"The biggest culture shock was the language barrier. At some moments I became overwhelmed and discouraged. I would become frustrated when I could not reply, especially when I did not have my Spanish notebook. I felt bad I was unable to speak. However, I turned this into a lesson. I would tell myself and was reassured by others that not understanding is okay. A new language cannot be learned within a month. What really mattered was I had the courage to come and I was trying. This is what studying abroad is all about. It is about taking you out of your bubble, your comfort zone and trying something new. It is meant to expand your worldview, and that is exactly what traveling to Oaxaca has done for me."
“As a transfer student from Rutgers Newark it was my dream to travel abroad for my last semester. I wanted to finish my Spanish degree in Latin America given that my concentration was Latin American literature. As a child I emigrated from Cuba to the United States and experienced first hand a new culture, language and country. As a college student I was ready to experience this all over again with my study abroad semester. Chile was the best choice for me, and after much research I decided that Valparaíso would be the perfect fit for the experience that I was looking to get out of my time abroad.”
"This summer, I was given a wonderful opportunity to travel to Italy for an Art History study abroad program. I got the chance to visit places I had only heard of in books, movies, school and by word of mouth. Being in Italy was truly a dream. Though I thoroughly enjoyed myself, I did face some challenges. For instance, my biggest challenge while abroad was learning the language. Before landing in Rome, I stopped in Istanbul, Turkey where I was surprised by the amount of people who spoke English. I had heard before that English is the language of business. By traveling abroad, I began to see that statement in action. When I arrived in Italy it was the same scenario. Once people heard my American accent they switched to English to make it easier for me. This indeed made my life easier, but as the same time I wished to learn the Italian language. I had to purposely challenge myself to make sure I was taking in the language being that it is a big component of culture."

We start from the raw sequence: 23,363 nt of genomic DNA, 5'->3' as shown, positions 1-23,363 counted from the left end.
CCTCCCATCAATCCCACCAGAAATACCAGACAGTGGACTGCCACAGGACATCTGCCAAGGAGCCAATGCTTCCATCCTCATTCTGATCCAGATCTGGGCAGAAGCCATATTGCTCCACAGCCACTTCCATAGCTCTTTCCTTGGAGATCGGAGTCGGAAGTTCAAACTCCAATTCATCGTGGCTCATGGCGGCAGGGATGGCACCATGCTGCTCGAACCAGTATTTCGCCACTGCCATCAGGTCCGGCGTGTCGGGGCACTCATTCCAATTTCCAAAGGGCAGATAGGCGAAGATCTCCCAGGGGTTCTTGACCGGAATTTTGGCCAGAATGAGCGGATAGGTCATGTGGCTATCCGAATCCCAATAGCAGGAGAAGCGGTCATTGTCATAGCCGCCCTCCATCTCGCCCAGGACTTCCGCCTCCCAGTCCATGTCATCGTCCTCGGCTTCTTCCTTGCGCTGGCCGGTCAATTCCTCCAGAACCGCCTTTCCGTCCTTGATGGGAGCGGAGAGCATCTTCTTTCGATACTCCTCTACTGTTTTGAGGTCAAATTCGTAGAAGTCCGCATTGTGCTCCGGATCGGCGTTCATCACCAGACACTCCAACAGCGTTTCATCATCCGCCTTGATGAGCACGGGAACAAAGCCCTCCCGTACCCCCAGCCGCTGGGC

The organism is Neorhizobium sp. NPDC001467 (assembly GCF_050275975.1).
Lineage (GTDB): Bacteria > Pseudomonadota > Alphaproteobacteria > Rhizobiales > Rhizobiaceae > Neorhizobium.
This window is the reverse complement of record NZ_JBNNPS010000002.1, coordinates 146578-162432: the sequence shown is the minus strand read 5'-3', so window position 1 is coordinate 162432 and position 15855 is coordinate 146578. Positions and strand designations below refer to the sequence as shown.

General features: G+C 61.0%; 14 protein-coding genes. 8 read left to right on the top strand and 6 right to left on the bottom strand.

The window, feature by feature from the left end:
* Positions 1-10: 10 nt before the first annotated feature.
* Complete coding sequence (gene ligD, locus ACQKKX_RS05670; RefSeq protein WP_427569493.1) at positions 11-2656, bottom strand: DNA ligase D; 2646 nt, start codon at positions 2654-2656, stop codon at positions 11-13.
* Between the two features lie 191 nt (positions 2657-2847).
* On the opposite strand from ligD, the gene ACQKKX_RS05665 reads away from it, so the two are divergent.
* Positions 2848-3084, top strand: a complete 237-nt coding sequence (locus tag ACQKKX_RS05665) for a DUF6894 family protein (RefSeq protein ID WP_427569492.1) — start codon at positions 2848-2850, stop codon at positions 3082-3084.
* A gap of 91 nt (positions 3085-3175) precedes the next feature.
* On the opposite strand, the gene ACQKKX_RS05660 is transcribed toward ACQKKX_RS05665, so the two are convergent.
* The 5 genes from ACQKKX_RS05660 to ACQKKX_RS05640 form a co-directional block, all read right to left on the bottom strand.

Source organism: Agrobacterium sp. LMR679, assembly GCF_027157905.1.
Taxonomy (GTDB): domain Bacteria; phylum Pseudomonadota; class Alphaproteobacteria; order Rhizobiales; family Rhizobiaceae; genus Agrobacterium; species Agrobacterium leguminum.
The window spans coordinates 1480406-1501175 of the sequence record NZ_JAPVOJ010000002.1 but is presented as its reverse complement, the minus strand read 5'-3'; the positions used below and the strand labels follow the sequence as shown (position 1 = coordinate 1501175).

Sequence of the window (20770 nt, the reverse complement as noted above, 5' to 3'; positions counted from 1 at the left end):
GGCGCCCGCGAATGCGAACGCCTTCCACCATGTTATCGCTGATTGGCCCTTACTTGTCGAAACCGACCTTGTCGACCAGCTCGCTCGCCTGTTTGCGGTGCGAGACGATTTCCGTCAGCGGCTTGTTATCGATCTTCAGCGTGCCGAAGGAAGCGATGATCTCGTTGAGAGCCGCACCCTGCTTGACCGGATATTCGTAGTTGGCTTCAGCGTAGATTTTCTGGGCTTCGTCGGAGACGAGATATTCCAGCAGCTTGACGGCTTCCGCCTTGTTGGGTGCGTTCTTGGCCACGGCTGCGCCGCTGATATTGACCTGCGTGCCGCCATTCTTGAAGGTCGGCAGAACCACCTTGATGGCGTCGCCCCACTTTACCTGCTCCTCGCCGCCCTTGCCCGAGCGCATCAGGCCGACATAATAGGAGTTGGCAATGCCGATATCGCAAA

"I personally went to Spain to improve my Spanish language skills. I consider myself semi-proficient in Spanish, but I would like to achieve a fluent or near fluent proficiency level by the time I graduate from Rutgers. For me personally, studying abroad is a large part of the process. On top of learning the formal grammatical rules and norms, I have to use colloquial language daily, and the full on, multi-dimensional immersion has been a great way to practice my Spanish in multiple contexts. My Spanish will never be perfect, but I’m really glad that I took this opportunity to better my language skills."